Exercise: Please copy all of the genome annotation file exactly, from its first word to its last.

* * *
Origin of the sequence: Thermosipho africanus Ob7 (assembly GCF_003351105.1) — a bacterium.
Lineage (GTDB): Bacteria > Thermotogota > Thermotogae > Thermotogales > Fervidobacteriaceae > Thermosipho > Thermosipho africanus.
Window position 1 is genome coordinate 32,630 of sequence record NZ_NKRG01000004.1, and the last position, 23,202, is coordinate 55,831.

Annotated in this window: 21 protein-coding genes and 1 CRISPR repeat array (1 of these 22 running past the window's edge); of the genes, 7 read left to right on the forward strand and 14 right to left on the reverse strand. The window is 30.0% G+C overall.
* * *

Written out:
Origin of the sequence: Thermosipho africanus Ob7 (assembly GCF_003351105.1) — a bacterium.
Lineage (GTDB): Bacteria > Thermotogota > Thermotogae > Thermotogales > Fervidobacteriaceae > Thermosipho > Thermosipho africanus.
Window position 1 is genome coordinate 32,630 of sequence record NZ_NKRG01000004.1, and the last position, 23,202, is coordinate 55,831.

Annotated in this window: 21 protein-coding genes and 1 CRISPR repeat array (1 of these 22 running past the window's edge); of the genes, 7 read left to right on the forward strand and 14 right to left on the reverse strand. The window is 30.0% G+C overall.